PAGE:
Autoimmune hemolytic anemia definition of autoimmune hemolytic anemia by medical dictionary anoxic seizure

Peripheral blood smears from a patient with megaloblastic anemia (left) and from a normal subject (right), both at the same magnification. The smear from the patient shows variation in the size and shape of erythrocytes and the presence of macro-ovalocytes. From goldman and bennett, 2000.

Some types of anemia are named for the factors causing them: poor diet ( nutritional anemia), excessive blood loss ( hemorrhagic anemia), congenital defects of hemoglobin ( hypochromic anemia), exposure to industrial poisons, diseases of the bone marrow ( aplastic anemia and hypoplastic anemia), or any other disorder that upsets the balance between blood loss through bleeding or destruction of blood cells and production of blood cells.Anoxic seizure anemias can also be classified according to the morphologic characteristics of the erythrocytes, such as size ( microcytic, macrocytic, and normocytic anemias) and color or hemoglobin concentration ( hypochromic anemia). A type called hypochromic microcytic anemia is characterized by very small erythrocytes that have low hemoglobin concentration and hence poor coloration. Data used to identify anemia types include the erythrocyte indices: (1) mean corpuscular volume (MCV), the average erythrocyte volume; (2) mean corpuscular hemoglobin (MCH), the average amount of hemoglobin per erythrocyte; and (3) mean corpuscular hemoglobin concentration (MCHC), the average concentration of hemoglobin in erythrocytes.Anoxic seizure adj., adj ane´mic.

Common causes of anemia. Loss of blood (hemorrhagic anemia): if there is massive bleeding from a wound or other lesion, the body may lose enough blood to cause severe and acute anemia, which is often accompanied by shock. Immediate transfusions are generally required to replace the lost blood. Chronic blood loss, such as excessive menstrual flow, or slow loss of blood from an ulcer or cancer of the gastrointestinal tract, may also lead to anemia. These anemias disappear when the cause has been found and corrected. To help the blood replenish itself, the health care provider may prescribe medicines containing iron, which is necessary to build hemoglobin, and foods with high iron content, such as kidney and navy beans, liver, spinach, and whole wheat bread.Anoxic seizure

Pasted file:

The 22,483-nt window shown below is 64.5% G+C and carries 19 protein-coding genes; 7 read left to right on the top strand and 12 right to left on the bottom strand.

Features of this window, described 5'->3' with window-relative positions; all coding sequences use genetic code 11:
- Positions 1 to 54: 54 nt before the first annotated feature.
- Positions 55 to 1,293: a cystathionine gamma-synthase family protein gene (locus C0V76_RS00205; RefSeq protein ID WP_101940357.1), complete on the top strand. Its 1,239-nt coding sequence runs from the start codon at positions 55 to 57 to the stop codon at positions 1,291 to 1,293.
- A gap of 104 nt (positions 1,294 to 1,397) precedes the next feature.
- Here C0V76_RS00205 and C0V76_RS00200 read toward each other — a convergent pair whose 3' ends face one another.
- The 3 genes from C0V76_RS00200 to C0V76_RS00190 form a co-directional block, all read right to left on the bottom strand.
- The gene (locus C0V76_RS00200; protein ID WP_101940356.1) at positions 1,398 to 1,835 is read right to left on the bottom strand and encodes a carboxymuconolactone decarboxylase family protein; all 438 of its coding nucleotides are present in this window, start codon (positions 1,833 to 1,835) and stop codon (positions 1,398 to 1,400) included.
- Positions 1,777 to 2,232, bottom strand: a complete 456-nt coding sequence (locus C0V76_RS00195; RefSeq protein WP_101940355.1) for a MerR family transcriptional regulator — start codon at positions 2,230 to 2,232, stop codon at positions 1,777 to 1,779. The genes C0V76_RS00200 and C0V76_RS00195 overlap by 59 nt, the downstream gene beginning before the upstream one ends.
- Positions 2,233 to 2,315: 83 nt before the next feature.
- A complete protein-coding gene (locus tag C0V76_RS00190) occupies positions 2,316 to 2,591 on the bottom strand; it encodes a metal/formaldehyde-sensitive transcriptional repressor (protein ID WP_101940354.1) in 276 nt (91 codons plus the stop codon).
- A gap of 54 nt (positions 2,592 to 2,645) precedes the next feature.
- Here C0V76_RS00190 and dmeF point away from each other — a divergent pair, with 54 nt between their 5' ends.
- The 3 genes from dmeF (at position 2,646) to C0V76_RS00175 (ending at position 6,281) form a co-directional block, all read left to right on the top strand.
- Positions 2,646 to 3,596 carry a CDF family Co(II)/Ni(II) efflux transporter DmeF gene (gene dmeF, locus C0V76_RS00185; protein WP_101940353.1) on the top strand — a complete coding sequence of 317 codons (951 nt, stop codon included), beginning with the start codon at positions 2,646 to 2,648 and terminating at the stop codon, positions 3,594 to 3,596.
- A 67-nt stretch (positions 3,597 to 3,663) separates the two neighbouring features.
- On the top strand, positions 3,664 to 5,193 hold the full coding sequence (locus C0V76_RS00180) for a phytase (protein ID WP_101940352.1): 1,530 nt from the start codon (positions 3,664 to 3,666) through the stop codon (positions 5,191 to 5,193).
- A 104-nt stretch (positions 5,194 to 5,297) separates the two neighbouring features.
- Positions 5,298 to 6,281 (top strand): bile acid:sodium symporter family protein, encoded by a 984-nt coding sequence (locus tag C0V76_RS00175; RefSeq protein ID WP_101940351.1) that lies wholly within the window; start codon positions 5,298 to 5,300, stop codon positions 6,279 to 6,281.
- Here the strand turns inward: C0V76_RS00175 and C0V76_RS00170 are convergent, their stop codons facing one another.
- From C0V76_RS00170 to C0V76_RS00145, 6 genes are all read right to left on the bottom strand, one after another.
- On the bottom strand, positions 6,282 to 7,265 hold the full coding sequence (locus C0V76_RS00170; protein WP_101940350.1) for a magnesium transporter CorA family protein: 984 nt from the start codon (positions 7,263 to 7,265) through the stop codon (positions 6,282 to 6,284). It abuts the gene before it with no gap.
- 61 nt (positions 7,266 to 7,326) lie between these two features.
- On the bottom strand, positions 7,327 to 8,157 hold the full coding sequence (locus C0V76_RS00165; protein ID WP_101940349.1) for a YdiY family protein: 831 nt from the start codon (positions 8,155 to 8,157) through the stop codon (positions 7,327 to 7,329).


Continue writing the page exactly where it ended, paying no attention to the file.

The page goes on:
Dietary deficiencies and abnormalities of red blood cell production (nutritional anemia, aplastic anemia, and hypoplastic anemia): anemia may develop if the diet does not provide enough iron, protein, vitamin B 12, and other vitamins and minerals needed in the production of hemoglobin and the formation of erythrocytes. The combination of poor diet and chronic loss of blood makes for particular susceptibility to severe anemia. Anemias associated with folic acid deficiency are very common.

Excessive destruction of red blood cells (hemolytic anemia): anemia may also develop related to hemolysis due to trauma, chemical agents or medications (toxic hemolytic anemia), infectious disease, isoimmune hemolytic reactions, autoimmune disorders, and the paroxysmal hemoglobinurias.Anoxic seizure

Patient care. Assessment of patients with some form of anemia will depend to some extent on the specific type of blood dyscrasia presented. In general, these patients do share some common problems requiring special assessment skills and interventions. Anemia can affect many different body systems (see table). Although pallor of the skin is a sign of anemia, it is not the most reliable sign; many other factors can affect complexion and skin color. Jaundice of the skin and sclera can occur as a result of hemolysis and the release of bilirubin into the blood stream, where it eventually finds its way into the skin and mucous membranes. (see also jaundice.) bleeding under the skin and bruises in response to the slightest trauma often are present in anemic and leukemic patients.Anoxic seizure A bluish tint to the skin (cyanosis) can indicate hypoxia due to inadequate numbers of oxygen-bearing erythrocytes.

Activity intolerance is a common problem for patients with anemia. Physical activity increases demand for oxygen, but if there are not enough circulating erythrocytes to provide sufficient oxygen, patients become physically weak and unable to engage in normal physical activity without experiencing profound fatigue. This can result in some degree of self-care deficit as the fatigue interferes with the patient’s ability to carry on regular or enjoyable activities.

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